20 Years In The Blink Of An Eye

So today is my 3rd daughter, and firstborn's, 20th birthday.

Wow!

20 years!

Philips PR747
Philips PR747

I remember sending about 20 texts to friends and family “It's a Girl!! 7lbs 6” that morning on my Philips PR747 GSM Digital Mobile Phone. I couldn't afford the ubiquitous Nokia 2110 so got this one, actually an OEM of the Nokia for £10 on a contract. Ironically I worked for Nokia at the time, but this was before companies, even Nokia, issued mobile phones to staff. Before people considered using mobile phones for work.

Amanzi's labour was all fits and starts, false contractions alternating with long periods of 'nothing to see here.” So the hospital sent me home after visiting hours. About 10 minutes into my 40 minute drive, they called our home number and left a message on our microtape powered answering machine. WTF! So yes, I had to drive the 40 mins back to the hospital.

Sony Discman
Sony Discman

Amanzi was born to the strains of White Heart's “Desert Rose” played on a Sony portable CD player. We had a stack of about 20 CD's that we'd listened to over the 2 days spent in hospital. MP3's were around, of course, but only the geekiest 'connected' people listened to them, and then on a PC. At the time 'audiophiles' were raging about the loss of audio quality on CD's compared to Vinyl. They were oblivious to the 'lossy' MP3 format that was going to disrupt the music industry.

Talking of PC's our home machine was a Dell Dimension XPS P120 with the original Pentium processor running at 120MHz. Fully specced with 16MB (yes, that's megabyte) RAM and a whopping 1GB (yes, that's gigabyte) hard drive. It came with a 17″ CRT monitor that itself weighed over 15kgs. I installed Windows NT 3.5 (pre 3.51) because I didn't trust the consumer Windows 95. That first family computer cost £5000, most of my inheritance.

Newborn Amanzi
My newborn

Photo's of the happy event (well immediately post the actual birth) were taken on a Minolta SLR camera on 35mm, 400 ISO colour Fujifilm. These took a couple of days to be developed and shared with friends. In an album. Each photo on the 36 shot roll came to about 50p – £1 depending on how many shots were actually worth keeping. But typically you'd pay about £20 all up for film, processing and printing.

I didn't buy my first digital camera until almost 2 years later. But later that year at work we did get a Casio QV-10, which took shots natively in QVGA resolution (320 x 240 or 0.08MPx) or interpolated up to VGA 640×480 (0.3MPx).

We had no way of digitising photos at the time. Scanners were expensive corporate devices. It didn't matter too much. Apart from a couple of business people at work, very few of our friends were connected to the Internet, let alone had an email address. We actually had copies of photos printed and posted these to relatives overseas.

In fact there was no “plug and play,” no USB. To even connect a peripheral, like a printer or joystick, you needed a parallel (printer) or serial (most other devices) port on the computer. You also needed the drivers on a floppy disk or it simply wouldn't work.

Talking of the Internet, at the time I had just changed from Compuserve, to AOL, to Force9 for my ISP. I had a 56k modem, and Force9 offered a 1800 “dial-up” number that saved me the cost of the phone call when connecting. In the UK calls were billed by the second. In those days, if someone picked up the phone in the kitchen, it would knock the sole PC in the house off the “Net.”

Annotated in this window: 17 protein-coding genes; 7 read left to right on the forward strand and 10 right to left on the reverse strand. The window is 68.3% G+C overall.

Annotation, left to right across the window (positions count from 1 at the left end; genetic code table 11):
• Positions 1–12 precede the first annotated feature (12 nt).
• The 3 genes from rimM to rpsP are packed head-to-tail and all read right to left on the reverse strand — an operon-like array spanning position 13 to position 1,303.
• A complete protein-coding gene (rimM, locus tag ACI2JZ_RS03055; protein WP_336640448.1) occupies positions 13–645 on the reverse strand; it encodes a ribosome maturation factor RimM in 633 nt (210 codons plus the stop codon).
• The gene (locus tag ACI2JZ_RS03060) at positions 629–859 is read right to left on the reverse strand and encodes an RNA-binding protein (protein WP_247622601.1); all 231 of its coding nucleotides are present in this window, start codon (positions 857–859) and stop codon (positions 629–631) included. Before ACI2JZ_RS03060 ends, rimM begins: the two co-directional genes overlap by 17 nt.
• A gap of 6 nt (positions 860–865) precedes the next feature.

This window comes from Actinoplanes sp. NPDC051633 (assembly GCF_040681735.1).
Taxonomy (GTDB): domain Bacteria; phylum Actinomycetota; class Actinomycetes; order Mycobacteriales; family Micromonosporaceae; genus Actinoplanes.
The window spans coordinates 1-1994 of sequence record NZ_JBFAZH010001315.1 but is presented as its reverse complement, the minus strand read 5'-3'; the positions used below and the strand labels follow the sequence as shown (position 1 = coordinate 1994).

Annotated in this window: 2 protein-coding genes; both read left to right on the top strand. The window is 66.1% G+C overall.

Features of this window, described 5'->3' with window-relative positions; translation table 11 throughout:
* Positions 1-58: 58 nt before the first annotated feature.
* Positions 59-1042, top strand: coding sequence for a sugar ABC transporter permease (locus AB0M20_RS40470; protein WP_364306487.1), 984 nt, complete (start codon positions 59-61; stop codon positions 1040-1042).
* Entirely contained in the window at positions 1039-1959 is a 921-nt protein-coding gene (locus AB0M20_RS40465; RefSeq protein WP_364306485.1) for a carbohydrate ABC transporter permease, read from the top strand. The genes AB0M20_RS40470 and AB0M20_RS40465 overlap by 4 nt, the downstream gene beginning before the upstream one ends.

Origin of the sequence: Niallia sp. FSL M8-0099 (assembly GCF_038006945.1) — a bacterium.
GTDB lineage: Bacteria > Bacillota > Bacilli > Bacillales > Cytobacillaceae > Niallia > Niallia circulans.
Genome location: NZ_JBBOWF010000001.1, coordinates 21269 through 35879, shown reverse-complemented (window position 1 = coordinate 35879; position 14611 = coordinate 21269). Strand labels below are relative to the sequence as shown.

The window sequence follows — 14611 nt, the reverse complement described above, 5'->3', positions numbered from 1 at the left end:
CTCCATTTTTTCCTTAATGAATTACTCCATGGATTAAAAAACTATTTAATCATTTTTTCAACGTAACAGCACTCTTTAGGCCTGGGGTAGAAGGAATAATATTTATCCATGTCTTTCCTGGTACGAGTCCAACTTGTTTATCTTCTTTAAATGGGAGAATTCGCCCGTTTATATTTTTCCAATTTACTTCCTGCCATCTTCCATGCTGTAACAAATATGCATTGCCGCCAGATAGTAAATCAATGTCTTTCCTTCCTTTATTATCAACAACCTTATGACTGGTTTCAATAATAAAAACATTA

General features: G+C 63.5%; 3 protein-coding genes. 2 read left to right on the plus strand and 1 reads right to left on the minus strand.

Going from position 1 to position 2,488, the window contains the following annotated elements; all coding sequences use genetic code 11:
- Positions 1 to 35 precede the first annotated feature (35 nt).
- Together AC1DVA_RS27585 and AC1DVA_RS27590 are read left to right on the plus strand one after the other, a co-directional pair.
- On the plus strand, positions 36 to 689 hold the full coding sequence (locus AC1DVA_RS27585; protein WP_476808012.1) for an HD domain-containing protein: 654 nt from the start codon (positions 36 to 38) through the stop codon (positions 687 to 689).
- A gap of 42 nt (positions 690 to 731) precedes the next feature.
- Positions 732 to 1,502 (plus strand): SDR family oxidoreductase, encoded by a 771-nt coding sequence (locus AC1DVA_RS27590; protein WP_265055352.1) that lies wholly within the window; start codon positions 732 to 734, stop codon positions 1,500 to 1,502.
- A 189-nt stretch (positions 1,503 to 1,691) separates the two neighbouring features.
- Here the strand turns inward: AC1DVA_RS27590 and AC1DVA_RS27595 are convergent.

There was no 'Social Media' of course. Some of us more dedicated techs would scan the Alt.News sites, a precursor to forums (and post dialling into BBS 'Bulletin Board Services'). I was proud to have memorised my ICQ ID, a 9 digit number, that allowed me to have 'real-time' chats on the platform. ICQ an early Instant Messenger client, and precursor to Yahoo! Messenger, then MSN Messenger. This was a decade before Facebook.

VHS had won the video format wars, and there were consumer video cameras. All of these were massive, clunky affairs, that recorded natively to VHS or to 'Hi-8' 8mm tape cartridges. Video editing was an analog linear process, computers simply didn't have the power to render and edit video at the time. So we have no video from those early days. In fact we don't have any video of our wedding either, as we decided it not worth the £5,000 copyright licence to cover the songs in our service.

USRobotics Palm Pilot Professional
USRobotics Palm Pilot Professional

Amanzi was born about a year before I picked up my first Personal Digital Assistant, or PDA, the USRobotics Palm Pilot Professional. The 'Professional' had 1MB of memory, instead of 512k. But by the time Charis was born, almost 2 years after Amanzi, Lucy would take a digital photo of her then email it to me in hospital at the time. I would dial-in to my email account on the Palm Pilot, with a clip-on modem, and show the 2-bit monochrome image to the medical staff. Futuristic stuff indeed.

In fact as early as 1998, just two and a half years later, we took all the ID photos for our migration to Australia, on a digital camera and printed them at home. We researched and arranged the purchace of our new car, and organised the move all online.

Today of course, you'd do everything on the computer in your pocket. Your smartphone.

It's laughable to think of an event that isn't shared online. Hardly anyone apart from enthusiasts bother with buying a still or video camera. When last did you wait to get online? When you bank, look for a house, buy a car, have a party, book travel, check-in for a flight, or a hotel, or simply catch-up with someone, you do it on your phone.